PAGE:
That's Entertainment: My Life in the Jam
by Rick Buckler
Edition: Paperback
Price: £10.47

13 of 14 people found the following review helpful
4.0 out of 5 stars Buckling Down, 10 Jun. 2015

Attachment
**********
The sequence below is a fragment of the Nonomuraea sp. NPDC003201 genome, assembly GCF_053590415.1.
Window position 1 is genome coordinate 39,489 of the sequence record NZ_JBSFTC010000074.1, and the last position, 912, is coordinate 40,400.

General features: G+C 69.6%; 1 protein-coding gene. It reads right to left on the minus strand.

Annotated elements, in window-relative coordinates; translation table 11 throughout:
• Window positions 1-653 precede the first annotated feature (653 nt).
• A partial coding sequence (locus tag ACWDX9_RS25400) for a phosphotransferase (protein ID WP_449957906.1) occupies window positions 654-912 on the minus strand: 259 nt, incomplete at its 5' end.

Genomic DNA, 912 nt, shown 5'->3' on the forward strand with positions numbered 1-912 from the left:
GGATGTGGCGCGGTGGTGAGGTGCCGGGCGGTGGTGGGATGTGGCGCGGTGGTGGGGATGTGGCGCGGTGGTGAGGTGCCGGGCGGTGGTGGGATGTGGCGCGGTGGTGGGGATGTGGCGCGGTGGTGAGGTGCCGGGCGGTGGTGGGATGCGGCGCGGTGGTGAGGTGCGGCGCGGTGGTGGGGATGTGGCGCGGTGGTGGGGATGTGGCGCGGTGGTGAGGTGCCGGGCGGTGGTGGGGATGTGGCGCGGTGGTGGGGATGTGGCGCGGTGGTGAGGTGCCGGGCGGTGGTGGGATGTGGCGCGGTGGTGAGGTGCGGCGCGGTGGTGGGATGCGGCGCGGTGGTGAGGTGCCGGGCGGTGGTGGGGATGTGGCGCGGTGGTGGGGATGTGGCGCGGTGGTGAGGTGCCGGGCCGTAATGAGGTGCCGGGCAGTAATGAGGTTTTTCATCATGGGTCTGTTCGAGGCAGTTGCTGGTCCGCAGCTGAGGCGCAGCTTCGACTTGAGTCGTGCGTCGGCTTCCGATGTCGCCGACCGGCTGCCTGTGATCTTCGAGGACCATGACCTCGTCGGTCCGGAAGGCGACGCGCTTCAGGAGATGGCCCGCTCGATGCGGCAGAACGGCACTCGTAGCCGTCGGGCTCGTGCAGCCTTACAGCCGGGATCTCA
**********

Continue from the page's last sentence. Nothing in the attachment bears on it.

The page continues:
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Rick Buckler reminds me of George Carter/Dennis Waterman from The Sweeney. First of all they look very similar (same barber?) but more than that, they were both the power-house components in famous 1970s partnerships that ultimately split-up, leaving Rick/Dennis adrift career-wise, whilst Paul Weller and John Thaw went on to supposedly better things. Anyone who knows anything about contemporary culture, knows that the magic of great music isn't just down to whose name is officially credited as the "song-writer" - it's all about the chemistry of the group - and everyone contributes something, whether it's a riff, a beat, the look, or the moves. Well Rick Buckler didn't write many (any?) Jam songs but boy did he contribute to the whole creative spirit of the group, and I can't think of any other band where I've been so aware of the drumming as part of the band's unique DNA. Reforming The Jam without Paul Weller (or Bruce Foxton) may be unthinkable, but so it would be if Rick Buckler wasn't involved. I've no idea why Paul Weller "never got on with Buckler" and I'm none the wiser after reading this book, but I've learnt a lot more about Rick's post-Jam attempts to stay afloat. It's s sobering tale, but he's a down to earth bloke who just buckles down, gets on with it, and tries to make the best of whatever situation he finds himself in. What else comes out of this is how desperate Weller was to prise himself away from the success they had created so that he could do it all over again and prove it was down to him rather than Foxton or Buckler. You can't take The Jam years away from Buckler and he deserves a bit of the spot-light again now with this book.